It’s EASY! It WORKS! (from the archives, 2013)

Every once in a while, I’ll admit, I click on one of those insanely buff dudes in the sidebar of my Facebook page. You know, the ones where the tag line reads something like ‘new secret reveals ancient wisdom’s super easy way to get absolutely shredded while sleeping!’ My latest click actually involved something called “muscle rev x” and took me to the fascinating land of Men’s Health advertorials where the sales pitch ensued: lots of awesome before and after pictures [check out this link for the secret behind these magic tricks], sweeping references to “clinically proven” and “scientific research” and an ocean of comments from the fascinating land of “Bro-Merica” (no seriously!  check it out… um, Bro?).  This particular link was selling supplements though many links are portals for training programs that make similar claims – ‘get ripped in 6 minutes a day while drinking beer!’ My morning’s visit to these distant shores got me wondering why i’m not seeing more insanely ripped people out there these days given the quantity of these opportunities that seem to exist and the fact that all of us spend at least 3 hours a day on Facebook (right Bro?).

And while the answer might be clearly apparent to most, here is my version.  These program/supplements aren’t creating an army of Gerard Butlers because of the difference between the theoretical truth and pragmatic truth.  You see, all of these opportunities are really selling theoretical truths.  It is possible to do regular six minute super high intensity workouts, integrate them with a shot glass full of beer, eat really healthy, and see awesome results.  It is possible to take virtually any supplement as part of a solid exercise program and diet and radically change the way you look.
Pragmatically though, things are much more difficult.  YOU (or whoever is wanting to get ripped, fit, or lose weight) don’t actually change in any significant way when you key in your credit card number to an online order form.  The habits, desires, time management, etc that got you where you are will not yield to gentle pressure.  There are no easy solutions.  If you are out of shape or unhealthy it has taken a long time to get you that way – a long time spent making decisions that negatively impacted you health and fitness.  Even when claims of supplements, for example, are true – they only (at best) accentuate any benefits (i.e cause slightly faster weight loss) provided by a meaningful switch to making healthier choices.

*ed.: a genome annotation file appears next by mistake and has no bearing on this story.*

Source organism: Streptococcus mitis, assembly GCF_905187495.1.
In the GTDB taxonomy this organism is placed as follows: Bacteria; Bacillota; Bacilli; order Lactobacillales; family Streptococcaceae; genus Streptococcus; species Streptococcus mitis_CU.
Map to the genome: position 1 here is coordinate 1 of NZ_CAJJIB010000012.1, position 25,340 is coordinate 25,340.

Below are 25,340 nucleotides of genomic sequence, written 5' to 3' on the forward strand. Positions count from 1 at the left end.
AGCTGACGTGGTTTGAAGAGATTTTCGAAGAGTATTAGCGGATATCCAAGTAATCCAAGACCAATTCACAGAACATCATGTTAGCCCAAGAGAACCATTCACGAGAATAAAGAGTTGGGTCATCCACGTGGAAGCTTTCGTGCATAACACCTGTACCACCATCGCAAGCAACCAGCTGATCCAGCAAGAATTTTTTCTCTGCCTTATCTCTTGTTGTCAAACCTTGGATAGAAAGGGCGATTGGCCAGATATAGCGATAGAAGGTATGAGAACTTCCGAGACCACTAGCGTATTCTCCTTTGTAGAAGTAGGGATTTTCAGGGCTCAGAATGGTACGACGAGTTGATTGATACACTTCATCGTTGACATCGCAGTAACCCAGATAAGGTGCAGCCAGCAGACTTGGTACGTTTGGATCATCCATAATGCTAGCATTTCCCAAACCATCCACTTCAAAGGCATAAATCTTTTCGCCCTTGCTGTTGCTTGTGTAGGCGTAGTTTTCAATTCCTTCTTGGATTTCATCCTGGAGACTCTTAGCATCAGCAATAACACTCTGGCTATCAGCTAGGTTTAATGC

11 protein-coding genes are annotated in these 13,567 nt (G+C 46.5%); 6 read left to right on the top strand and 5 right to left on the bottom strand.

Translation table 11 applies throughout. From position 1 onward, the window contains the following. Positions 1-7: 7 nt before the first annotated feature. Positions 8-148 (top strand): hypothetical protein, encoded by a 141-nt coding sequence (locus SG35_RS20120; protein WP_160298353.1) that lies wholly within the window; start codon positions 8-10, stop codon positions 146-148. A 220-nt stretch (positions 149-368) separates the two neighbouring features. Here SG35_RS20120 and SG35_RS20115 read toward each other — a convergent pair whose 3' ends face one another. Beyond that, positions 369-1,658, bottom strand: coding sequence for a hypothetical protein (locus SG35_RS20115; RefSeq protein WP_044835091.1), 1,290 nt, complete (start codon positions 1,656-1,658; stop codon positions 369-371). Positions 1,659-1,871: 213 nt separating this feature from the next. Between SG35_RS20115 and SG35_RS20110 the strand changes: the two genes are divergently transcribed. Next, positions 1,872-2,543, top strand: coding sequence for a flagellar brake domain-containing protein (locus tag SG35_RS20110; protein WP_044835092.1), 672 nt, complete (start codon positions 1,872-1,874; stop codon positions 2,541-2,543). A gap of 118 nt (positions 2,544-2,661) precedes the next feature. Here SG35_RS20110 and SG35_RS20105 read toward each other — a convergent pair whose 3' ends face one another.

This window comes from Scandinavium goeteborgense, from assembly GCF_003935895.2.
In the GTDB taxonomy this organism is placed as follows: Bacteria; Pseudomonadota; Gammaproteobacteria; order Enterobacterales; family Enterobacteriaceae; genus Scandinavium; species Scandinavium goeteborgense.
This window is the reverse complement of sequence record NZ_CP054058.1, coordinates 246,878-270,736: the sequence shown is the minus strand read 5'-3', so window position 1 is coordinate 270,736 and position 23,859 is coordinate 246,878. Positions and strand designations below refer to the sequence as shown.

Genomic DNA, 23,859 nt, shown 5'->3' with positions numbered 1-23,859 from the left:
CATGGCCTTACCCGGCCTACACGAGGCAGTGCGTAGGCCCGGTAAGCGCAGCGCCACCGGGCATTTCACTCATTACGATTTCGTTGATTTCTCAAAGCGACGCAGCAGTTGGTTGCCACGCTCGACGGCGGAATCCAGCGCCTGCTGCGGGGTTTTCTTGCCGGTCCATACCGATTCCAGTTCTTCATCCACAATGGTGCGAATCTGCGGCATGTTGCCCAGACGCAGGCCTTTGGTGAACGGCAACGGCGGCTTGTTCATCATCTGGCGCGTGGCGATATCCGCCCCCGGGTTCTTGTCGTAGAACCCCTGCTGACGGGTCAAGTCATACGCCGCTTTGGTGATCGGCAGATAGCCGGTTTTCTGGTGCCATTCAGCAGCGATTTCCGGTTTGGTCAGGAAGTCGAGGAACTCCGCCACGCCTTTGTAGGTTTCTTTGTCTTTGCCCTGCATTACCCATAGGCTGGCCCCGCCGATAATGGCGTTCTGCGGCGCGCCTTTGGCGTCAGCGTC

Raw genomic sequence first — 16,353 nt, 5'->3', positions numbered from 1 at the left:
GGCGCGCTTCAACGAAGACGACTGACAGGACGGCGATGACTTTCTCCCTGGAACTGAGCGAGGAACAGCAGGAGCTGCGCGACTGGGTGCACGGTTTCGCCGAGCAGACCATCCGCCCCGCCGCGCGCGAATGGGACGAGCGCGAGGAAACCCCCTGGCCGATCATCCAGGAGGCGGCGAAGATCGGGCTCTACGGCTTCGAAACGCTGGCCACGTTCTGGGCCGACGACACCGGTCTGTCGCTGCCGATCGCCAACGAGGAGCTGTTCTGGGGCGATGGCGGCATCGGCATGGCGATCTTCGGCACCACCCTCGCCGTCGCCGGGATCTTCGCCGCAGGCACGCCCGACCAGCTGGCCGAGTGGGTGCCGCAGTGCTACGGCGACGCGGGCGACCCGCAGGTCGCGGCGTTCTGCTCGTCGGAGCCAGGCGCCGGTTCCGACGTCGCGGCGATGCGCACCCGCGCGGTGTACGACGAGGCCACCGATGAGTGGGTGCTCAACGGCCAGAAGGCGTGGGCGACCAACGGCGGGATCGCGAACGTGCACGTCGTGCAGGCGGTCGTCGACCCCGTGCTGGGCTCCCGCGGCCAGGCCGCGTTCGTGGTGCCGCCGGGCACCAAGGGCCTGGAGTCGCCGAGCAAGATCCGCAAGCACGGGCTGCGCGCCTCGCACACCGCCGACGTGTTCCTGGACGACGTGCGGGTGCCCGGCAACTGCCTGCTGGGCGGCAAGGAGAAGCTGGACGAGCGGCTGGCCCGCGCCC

The bottom line is that if YOU don’t change – and stick with that change – then no amount of money will get you where you want to be.  This is true regardless of what the tagline next to the buff dude tells you.  The good news is that if you do really change, then you probably don’t need the supplements anyway, and it won’t really matter so much which particular training program you end up following.

The reason we’re not all super athletes with fit and healthy bodies is that significant change, the kind required for results – is very hard.  So next time you see those ads Bro, remember that you’re being sold the theoretical truth and it is the pragmatic one that matters –

It’s (never) EASY! It (all) WORKS!

PS – did i get all the “Bros” right?

All wet (AKA drowning rats)

IMG_20150129_164625221A facebook correspondent and UM fan has done some digging and sent me a blog post he dug up that provides a critical dispute of the ‘anti-fatigue’ factor mentioned in liver that I discuss in the nutrition chapter in the book.  Awesome–I mean any blogger that actually performs t-tests to include in his post is worth listening to, right?  Anyway, it’s super cool to be educated by readers!  I love it! [Here is the link]

So first of all, a big thanks to Wazz Up (whoever you are!)–hope you’re doing well over there in Denmark and having some good workouts on that elliptical of yours.